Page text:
Sakharov’s release seems in keeping with Gorbachev’s calls for glasnost, or openness. That campaign was evident as the Soviet media promptly reported a major methane-gas explosion that claimed an undisclosed number of lives in a Ukrainian coal mine. Beyond such candor, Gorbachev seeks what he has called a “fresh voice” to provide criticism in the one-party Soviet Union. The Soviet leader may hope that Sakharov will play that role. If not, Sakharov’s views may conveniently get lost in the din of glasnost. Gorbachev may further hope that Sakharov will give Moscow’s lagging reform agenda a practical boost at home and a political lift abroad. Toward that end, Sakharov played his part well. “I have great respect for Mikhail Sergeyevich Gorbachev,” he told Western reporters. “I find the new policy of openness in this country very important.”

Gorbachev may now seek Sakharov’s support on Soviet arms-control proposals. A positive word from Sakharov would undoubtedly lend credibility to Gorbachev’s fight to scuttle U.S. plans to develop a space-based missile- defense system, or Strategic Defense Initiative. Western analysts say the teaming of Gorbachev and Sakharov on this issue is not farfetched, given their mutual commitment to arms control. Observes a diplomat: “Judging by what Sakharov has said and written in the past, he would be against SDI if he expressed an opinion.”

But to gain such cooperation from Sakharov the physicist, Gorbachev will have to woo Sakharov the human rights activist. The courtship may already have begun. On Dec. 19, Crimean Tatar Activist Mustafa Dzhemilev was freed from a Siberian labor camp after twelve years of prison and exile. Last week Yuri Lyubimov, a prominent Soviet theatrical director who was stripped of his citizenship two years ago for criticizing cultural restrictions, received a phone call in Washington from a former colleague at Moscow’s Taganka Theater encouraging him to return home. Lyubimov believes the call was officially sanctioned, and is pursuing the overture. And on the day Sakharov’s release was announced, Irina Ratushinskaya, a dissident poet who was freed from a labor camp last October, was allowed to travel to London to join her husband. Last week the couple announced plans to remain in the West.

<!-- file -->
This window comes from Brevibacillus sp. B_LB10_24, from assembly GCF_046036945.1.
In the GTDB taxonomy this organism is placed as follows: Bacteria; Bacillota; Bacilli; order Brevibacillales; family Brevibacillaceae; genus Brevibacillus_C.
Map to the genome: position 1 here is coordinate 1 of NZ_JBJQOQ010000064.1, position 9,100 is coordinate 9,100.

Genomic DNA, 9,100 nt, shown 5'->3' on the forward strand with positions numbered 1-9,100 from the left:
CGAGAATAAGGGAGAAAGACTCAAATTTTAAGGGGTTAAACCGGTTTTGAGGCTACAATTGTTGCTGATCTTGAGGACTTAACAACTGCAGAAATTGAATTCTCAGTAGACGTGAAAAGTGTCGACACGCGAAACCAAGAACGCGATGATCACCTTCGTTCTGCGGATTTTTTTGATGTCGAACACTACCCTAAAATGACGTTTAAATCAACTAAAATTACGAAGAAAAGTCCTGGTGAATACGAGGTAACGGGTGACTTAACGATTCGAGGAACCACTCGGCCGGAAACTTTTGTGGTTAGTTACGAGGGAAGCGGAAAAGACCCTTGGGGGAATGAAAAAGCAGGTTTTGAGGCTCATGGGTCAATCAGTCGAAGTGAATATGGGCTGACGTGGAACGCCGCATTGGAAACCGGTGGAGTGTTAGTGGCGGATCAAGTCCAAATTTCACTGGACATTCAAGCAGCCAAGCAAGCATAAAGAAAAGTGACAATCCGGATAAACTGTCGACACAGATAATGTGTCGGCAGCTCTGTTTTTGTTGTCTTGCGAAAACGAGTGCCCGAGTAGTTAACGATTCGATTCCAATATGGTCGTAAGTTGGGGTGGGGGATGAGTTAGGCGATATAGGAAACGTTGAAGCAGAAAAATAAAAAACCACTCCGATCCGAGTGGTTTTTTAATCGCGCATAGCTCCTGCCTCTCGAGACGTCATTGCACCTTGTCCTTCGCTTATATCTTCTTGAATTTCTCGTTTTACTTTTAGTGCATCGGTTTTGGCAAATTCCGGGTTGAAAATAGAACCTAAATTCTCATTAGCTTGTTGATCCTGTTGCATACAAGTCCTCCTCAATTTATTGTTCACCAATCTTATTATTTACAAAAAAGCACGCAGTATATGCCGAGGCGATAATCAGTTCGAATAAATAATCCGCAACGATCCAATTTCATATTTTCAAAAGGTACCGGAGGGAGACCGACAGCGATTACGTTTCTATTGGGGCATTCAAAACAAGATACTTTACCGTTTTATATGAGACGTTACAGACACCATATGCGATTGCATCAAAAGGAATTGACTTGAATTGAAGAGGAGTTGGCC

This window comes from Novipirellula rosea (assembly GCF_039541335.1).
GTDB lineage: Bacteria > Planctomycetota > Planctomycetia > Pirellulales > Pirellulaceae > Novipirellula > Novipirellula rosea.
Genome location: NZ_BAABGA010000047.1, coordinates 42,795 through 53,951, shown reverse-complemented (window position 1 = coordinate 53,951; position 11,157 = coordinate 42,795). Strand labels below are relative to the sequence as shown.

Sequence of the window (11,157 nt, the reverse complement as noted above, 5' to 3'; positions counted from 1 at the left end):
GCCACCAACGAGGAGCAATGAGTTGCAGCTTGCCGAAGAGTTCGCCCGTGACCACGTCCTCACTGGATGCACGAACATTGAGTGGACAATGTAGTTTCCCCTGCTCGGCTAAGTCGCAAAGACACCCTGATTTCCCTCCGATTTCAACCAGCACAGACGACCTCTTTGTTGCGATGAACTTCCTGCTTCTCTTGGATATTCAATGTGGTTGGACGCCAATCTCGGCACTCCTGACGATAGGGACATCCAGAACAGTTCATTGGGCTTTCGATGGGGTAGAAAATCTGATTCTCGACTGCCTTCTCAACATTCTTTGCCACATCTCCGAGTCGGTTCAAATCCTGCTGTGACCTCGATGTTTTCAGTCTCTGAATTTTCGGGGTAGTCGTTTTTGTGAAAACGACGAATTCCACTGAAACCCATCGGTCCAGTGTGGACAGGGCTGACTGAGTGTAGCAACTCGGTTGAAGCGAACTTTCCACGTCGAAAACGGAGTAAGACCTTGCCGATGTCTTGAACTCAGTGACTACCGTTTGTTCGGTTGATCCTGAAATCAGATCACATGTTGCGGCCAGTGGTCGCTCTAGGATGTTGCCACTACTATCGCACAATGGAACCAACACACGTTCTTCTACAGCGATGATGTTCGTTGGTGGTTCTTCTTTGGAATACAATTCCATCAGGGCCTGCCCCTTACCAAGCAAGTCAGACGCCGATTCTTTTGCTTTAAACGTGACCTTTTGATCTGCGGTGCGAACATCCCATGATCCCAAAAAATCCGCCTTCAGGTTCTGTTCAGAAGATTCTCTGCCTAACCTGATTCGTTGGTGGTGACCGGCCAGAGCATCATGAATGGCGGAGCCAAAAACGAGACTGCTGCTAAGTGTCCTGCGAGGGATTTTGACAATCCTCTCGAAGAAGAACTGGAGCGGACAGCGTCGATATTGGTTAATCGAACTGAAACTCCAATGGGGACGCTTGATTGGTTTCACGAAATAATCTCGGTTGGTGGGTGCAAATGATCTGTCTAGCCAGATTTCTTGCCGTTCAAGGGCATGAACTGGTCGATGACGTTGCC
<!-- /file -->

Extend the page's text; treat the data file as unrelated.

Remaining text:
It is unclear if Sakharov will be permitted to venture outside the Soviet Union. Italian Prime Minister Bettino Craxi said last week that during a meeting in May 1985, Gorbachev insisted that Sakharov would never leave the country “because he had scientific knowledge that could not be allowed outside.” Sakharov’s thoughts on travel seem to be evolving. Upon arriving in Moscow, he said, “I don’t suppose that would be permitted for me, and I don’t make any appeals.” By week’s end Sakharov had staked out a bolder position. “My fondest desire is to be able to travel abroad,” he told CBS News. Such a trip, he said, would generate “good feelings and more trust in my country.”

Even so, Sakharov may not be up to a rigorous travel schedule. “I’m O.K.,” he said last week, “but my wife is in poor condition.” Bonner, however, told reporters, “He needs a checkup and serious medical care.” Bonner, 63, tried repeatedly last week to get her husband to relax. She turned reporters away from the couple’s apartment Tuesday, stating, “We need rest.” A few hours later Sakharov quietly slipped out to attend a seminar at the Academy of Sciences, where he was applauded by his colleagues. On Thursday, Bonner insisted there would be no further visits for the rest of the week. The next day Sakharov sat for interviews with two U.S. television networks, again with no signs of censorship or restraint. While the years in exile have clearly taken their toll on Sakharov’s health, they have just as clearly failed to diminish his spirit.

More Must-Reads from TIME

Contact us at letters@time.com